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Loving The Hated Ones Part II

by Dominic Corry, from Eating Movies, January 25 2012,

In the second ever blog I wrote for this site , I talked about movies that seem to draw mostly hate from audiences, but which inspire only love within me.  Since writing that, several other films which fit this bill occured to me, so here I am with a follow-up.

Although I am going to maintain the existing title of this now recurring feature, I’m relaxing the definitions of both the Love and the Hate. Let’s just say this is a place to celebrate films that are overlooked, ignored or otherwise marginalised (by audiences or critics), but which I maintain a soft spot for, and I consider very much worthy of your attention.

In the years between the fantastic 2003 action throwback Welcome To The Jungle (aka The Rundown) and last year’s Fast Five, Dwayne ’The Rock’ Johnson pretty much only made terrible movies, most of them aimed at a family audience.

The one exception is a criminally underseen 2010 action thriller that showed just how much he’d been wasting his time with all that namby pamby kids stuff. Critcally lambasted (44 on Metacritic) and failing to make any kind of impression at the US box office, Faster went straight to DVD in this country, where I recently got around to watching it. And boy is it awesome.

The kind of straight-down-the-line action movie that barely exists anymore, Faster stars Johnson as a recently released convict on a no-nonsense mission of revenge. Billy Bob Thornton plays the junkie cop on his tail and British actor Oliver Jackson-Cohen plays a hitman sent to take him out. These three characters are known only as The Driver, The Cop and The Killer. Rad.

There’s something pure about Faster that I really responded too. The film features numerous ridiculous elements, but keeps a straight face all throughout.

One of the crazier aspects is the fact that Jackson-Cohen’s character is a young dotcom billionaire who after conquering Silicon Valley, Mt. Everest and numerous other pursuits (“I’ve beaten yoga“ he says at one point), turned to professional killing as the ultimate expression of human achievement. It’s like if Mark Zuckerberg became a hitman. It’s choice.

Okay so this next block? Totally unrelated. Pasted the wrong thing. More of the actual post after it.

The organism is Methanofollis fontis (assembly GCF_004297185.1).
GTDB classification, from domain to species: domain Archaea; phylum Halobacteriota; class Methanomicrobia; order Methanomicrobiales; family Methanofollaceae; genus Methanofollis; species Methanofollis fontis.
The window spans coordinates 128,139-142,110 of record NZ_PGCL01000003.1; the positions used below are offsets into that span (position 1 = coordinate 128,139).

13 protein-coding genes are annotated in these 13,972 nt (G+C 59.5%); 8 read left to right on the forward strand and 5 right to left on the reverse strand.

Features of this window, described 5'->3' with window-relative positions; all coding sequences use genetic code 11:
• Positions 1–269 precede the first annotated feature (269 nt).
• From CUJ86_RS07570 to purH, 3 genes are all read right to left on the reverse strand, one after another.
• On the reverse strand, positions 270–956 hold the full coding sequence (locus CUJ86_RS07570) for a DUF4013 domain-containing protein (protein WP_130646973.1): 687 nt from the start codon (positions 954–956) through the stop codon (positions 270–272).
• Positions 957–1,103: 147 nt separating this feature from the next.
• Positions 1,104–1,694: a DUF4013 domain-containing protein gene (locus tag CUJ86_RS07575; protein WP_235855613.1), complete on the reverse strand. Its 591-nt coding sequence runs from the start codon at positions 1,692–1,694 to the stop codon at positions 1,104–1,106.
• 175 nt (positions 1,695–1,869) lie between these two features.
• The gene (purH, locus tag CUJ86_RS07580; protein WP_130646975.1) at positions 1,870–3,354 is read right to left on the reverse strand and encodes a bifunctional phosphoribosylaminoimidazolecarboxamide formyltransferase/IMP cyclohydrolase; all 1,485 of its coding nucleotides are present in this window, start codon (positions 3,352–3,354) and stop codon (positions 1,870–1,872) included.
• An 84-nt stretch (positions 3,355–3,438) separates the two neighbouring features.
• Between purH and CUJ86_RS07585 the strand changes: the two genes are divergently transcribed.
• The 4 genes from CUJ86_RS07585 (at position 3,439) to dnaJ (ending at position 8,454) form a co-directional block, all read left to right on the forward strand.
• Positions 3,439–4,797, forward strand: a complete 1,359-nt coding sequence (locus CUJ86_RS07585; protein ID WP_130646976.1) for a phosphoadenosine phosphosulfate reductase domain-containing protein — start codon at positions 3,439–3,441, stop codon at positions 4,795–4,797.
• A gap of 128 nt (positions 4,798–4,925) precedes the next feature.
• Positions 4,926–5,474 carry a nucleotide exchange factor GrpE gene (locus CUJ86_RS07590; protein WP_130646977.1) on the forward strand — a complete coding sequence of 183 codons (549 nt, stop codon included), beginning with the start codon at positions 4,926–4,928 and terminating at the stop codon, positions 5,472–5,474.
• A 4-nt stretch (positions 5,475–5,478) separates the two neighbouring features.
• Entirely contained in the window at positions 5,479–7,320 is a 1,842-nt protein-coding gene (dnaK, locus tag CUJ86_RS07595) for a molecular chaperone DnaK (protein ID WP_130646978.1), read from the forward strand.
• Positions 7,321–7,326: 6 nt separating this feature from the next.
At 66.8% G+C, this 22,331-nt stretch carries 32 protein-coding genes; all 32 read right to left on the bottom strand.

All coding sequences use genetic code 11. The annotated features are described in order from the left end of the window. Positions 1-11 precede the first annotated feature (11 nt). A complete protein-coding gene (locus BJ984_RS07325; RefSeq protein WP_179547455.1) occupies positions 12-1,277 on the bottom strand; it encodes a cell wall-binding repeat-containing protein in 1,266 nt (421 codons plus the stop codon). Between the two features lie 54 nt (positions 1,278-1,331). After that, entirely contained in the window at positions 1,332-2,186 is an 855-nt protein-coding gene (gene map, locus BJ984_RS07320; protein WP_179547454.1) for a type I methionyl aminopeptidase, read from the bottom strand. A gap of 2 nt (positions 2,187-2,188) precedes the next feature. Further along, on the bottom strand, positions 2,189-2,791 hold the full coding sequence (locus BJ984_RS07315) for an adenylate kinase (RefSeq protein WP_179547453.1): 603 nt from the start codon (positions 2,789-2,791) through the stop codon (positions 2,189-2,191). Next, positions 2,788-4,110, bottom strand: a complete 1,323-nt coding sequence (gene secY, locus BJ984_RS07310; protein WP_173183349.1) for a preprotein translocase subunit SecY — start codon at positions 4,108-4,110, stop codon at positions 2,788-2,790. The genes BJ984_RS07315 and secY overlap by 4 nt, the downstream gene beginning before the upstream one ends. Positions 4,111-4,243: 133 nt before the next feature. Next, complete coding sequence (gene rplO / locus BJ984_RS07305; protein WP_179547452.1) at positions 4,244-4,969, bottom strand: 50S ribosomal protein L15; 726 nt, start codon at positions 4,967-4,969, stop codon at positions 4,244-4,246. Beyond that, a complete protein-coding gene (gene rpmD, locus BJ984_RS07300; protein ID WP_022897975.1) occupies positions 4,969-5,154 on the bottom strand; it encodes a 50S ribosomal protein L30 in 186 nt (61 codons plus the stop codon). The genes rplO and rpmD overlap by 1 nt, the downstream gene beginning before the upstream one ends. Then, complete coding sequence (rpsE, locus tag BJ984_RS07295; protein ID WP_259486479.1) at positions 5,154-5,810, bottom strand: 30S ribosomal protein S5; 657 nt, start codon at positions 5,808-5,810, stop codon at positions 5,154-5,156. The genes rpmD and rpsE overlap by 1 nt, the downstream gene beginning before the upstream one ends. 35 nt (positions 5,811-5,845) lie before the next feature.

Faster is a slick modern action movie with a decidedly ’70s undercurrent, and is the final argument that The Rock should only star in R-rated movies. You get a sense of the bad-assery in the (very violent) red-band trailer below, which sadly only hints at the crazier stuff: 

Few recent films more accurately represent the modern film marketplace than 2009’s G.I. Joe: The Rise of Cobra. Brand-nostalgia plus toy-marketing usually equals awful cinema (are you listening Mr. Bay?), but I found myself completely won over by the cheezy charms of the G.I. Joe movie.

Director/co-writer Stephen Sommers has made his fear share of stinkers (The Mummy Returns; Van Helsing), but it’s the Sommers of Deep Rising and The Mummy that makes G.I. Joe such fun. The action is great, the sets splendiferous and there’s a cackling mad scientist as the villain.

But most of all, I think I liked G.I. Joe because everything that happened on screen was very much in line with what I was picturing when I played with G.I. Joes as a boy. That boy remains inside me (he lives in my small intestine) and he was filled with joy while watching this movie.

G.I. Joe: The Rise of Cobra is definitely not for everybody, but if you’re on the fence, give it a shot yeah, and don’t be put off by the lips on Snake Eyes’ ninja mask.

The Stephen Sommers-less sequel coming out later this year and the trailer makes it look pretty rank (except for that rad ’ninjas-on-the-cliff’ bit), and has culled certain cast members in favour of others, which means no more evil Joseph Gordon-Levitt unfortunately.

The next hated film I’d like to big up is Batman Forever. Stop laughing. The two Schumacher Batman films, the second of which is of course the notorious mega disaster Batman and Robin, are generally lumped together. Although the aesthetics on display in Batman Forever foreshadow its hideous follow-up, the film is not nearly the disaster that Batman and Robin was, and deserves to be assessed seperately.

Batman Forever, for all it’s faults (too much colour; Tommy Lee Jones), has heaps of cool action and is consistently rewatchable. Plus it features what I consider to be one of Jim Carrey’s best ever performances. His very physical work as The Riddler lights up the film, and his man-crush on Bruce Wayne makes for a decent number of chuckles. The Batman four-film DVD box set features frank and illuminating commentaries from Joel Schumacher on both of his films, and they’re very much worth listening to.

Try as I might, I haven’t been able to really enjoy a Bond film since 1989’s Licence To Kill (Dalton rules!). It’s a common complaint, Bond just seems too much like an obselete character in today’s world.

The International, the 2009 flop from director Tom Tykwer (Run Lola Run), covers similar territory with a much more grounded approach. It sets up believable motivations for the dastardly behaviour of the films villains and globe-trots with much more variety and dexterity than the Bond films.

Clive Owen is awesomely beleagured in the lead role, and the action scenes are epic and stylish. I’ve struggled to discover fellow fans of this film, so do me a favour please and become one.

Do you count yourself a fan of any of the films I’ve discussed here? Any film you consider unfairly maligned or dismissed? Comment yo!